[cryptome] Re: NYC Taxicab Log Dump

  • From: doug <douglasrankine2001@xxxxxxxxxxx>
  • To: cryptome@xxxxxxxxxxxxx
  • Date: Thu, 26 Jun 2014 20:31:57 +0100

Dear Aftermath...or is it Bill,

One of the things that I learned early in life, particularly when I moved to London and then to the Isle of Wight, was that taxi drivers are a mine of information on the local environment. When one is contemplating moving into a new area, then what can be better than entering into conversation with one's taxi driver to find out who is who and who does what in the local environment. Of course, one doesn't have to enter into conversation with one's cabbie, after all, one is a captive audience, one just has to guide the conversation with a few "open" questions which helps to ascertain the kind of environment and type of people one is going or hoping to meet up with if one settles there. The nice thing about such open source messages and conversations is that they, up until now, is that they were private and not recorded; and can establish so much of what one wants to know, without any additional expense rather than the hire. Of course, nowadays, the metadata is just as important...(if not more so)...than the content of the conversation, but that is the internet and all this new information technology for you.

When I visited New York for a holiday...before 9/11, I met up with a cabbie whose English was very poor. He was a Russian immigrant, yet knew his way around New York so well, and was able to tell me and me missus the best places to go and which places to avoid and at what time. All it cost was a nice tip at the end of the journey, with which he was very pleased, and he could see that us Scots were not at all prejudiced about his origins or his politics. What more can one ask for in life...sarcasm is such an ugly word...to be accused of using it is so hurtful...;-) .
P.S. Have you ever read any of Le Carre's novels? He has written 23 and like all good security and intelligence buffs, I have read, nay, studied all of them. You can find them in all good bookshops and they are available on line very cheap. Like le Carre, I find fiction far more educational than non-fiction. And fiction has the added advantage that it is not classified or subject to secrecy laws, yet contains all the craft of the trade of information. Beware of course, that le Carre's main theme, as is that of William Boyd, is betrayal...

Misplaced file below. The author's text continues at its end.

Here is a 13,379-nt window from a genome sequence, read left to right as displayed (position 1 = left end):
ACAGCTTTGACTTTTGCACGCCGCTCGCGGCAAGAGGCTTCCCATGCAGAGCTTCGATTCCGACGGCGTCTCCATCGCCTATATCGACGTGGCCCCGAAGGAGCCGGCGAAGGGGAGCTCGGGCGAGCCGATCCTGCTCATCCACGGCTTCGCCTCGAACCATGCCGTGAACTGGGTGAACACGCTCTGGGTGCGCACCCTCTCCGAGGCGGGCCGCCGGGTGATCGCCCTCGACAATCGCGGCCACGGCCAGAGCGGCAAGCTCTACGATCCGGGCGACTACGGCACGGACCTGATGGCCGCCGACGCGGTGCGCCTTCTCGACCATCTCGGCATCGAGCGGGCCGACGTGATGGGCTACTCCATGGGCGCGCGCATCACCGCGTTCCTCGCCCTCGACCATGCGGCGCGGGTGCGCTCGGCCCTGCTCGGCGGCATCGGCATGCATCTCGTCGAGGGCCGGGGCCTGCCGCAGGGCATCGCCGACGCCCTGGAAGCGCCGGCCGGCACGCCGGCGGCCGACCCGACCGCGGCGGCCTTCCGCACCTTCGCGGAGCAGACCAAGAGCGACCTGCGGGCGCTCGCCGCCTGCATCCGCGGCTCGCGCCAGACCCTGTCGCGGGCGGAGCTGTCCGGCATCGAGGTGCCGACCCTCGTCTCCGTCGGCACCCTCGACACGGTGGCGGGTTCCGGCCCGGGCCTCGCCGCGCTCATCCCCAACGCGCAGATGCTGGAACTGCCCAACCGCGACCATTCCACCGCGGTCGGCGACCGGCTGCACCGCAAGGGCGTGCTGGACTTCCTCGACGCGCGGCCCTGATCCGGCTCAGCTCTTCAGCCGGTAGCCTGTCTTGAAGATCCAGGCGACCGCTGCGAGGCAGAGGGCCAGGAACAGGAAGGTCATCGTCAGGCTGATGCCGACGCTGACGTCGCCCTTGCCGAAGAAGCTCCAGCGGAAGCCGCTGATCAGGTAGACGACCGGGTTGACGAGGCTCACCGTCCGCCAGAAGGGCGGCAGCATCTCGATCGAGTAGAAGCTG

On 26/06/14 19:54, Aftermath wrote:
... cant tell if sarcasm or not..?

but yeah, I just found the link and I thought this list would appreciate the share :)

On Thu, Jun 26, 2014 at 11:48 AM, doug <douglasrankine2001@xxxxxxxxxxx <mailto:douglasrankine2001@xxxxxxxxxxx>> wrote:

    On 26/06/14 18:19, Aftermath wrote:
    Dear Aftermath...or is it Bill?

    I thought this posting was absolutely brilliant. My
    congratulations to you for bringing it to our attention and Mr.
    Wong wh did the initial research.  Why?  Because...if you think on
    it, you have saved the NSA, the CIA and the intelligence and
    security departments  of the New York Police Force huge amounts of
    money on expenditure of resources...and foreign organisations such
    as the Chinese, the Israelis, the Russians and any ole Tom, Dick
    and Harry of a security organisation a lot of time.  Even the
    United Nations security and intelligence services will be all agog
    at your posting when they read it.  I hope you are not claiming
    copyright on it...;-) . At the click of a button, they can all
    find out  who has been doing what in New York....United Nations
    officials, Ambassadors, envoys, consuls and all sorts of public
    and civil service officials, secret service, intelligence
    services, even the private sector.  All this metadata available to
    link up with known associations and links...and all open source
    too, who visited who and when, who was where and when, with a
    little help from the smart mobile phone, the most valuable source
    of i.d. location and contacts, you have provided the world, with a
    wealth of information.  Just think...the amount of money you have
    saved the world's intelligence organisations.  Absolutely f*cking
    brilliant....My congratulations...
    P.S. Who needs privacy and encryption when we have all this stuff
    about the world leaders in our very own hands.  It is all a
    question of pressing the right button...


        from the second link...

        Recently, thanks to a Freedom of Information request, Chris
        Whongreceived and made public a complete dump of historical
        trip and fare logs from NYC taxis. It’s pretty incredible:
        there are over 20GB of uncompressed data comprising more than
        173 million individual trips. Each trip record includes the
        pickup and dropoff location and time, anonymized hack licence
        number and medallion number (i.e. the taxi’s unique id number,
        3F38, in my photo above), and other metadata.

        These data are a veritable trove for people who love cities,
        transit, and data visualization. But there’s a big problem:
        the personally identifiable information (the driver’s licence
        number and taxi number) hasn’t been anonymized properly — 
        what’s worse, it’s trivial to undo, and with other publicly
        available data, one can even figure out which person drove
        each trip. In the rest of this post, I’ll describe the
        structure of the data, what the person/people who released the
        data did wrong, how easy it is to deanonymize, and the lessons
        other agencies should learn from this. (And yes, I’ll also
        explain how rainbows fit in).

        The NYC taxi data consist of a number of CSV-files.....

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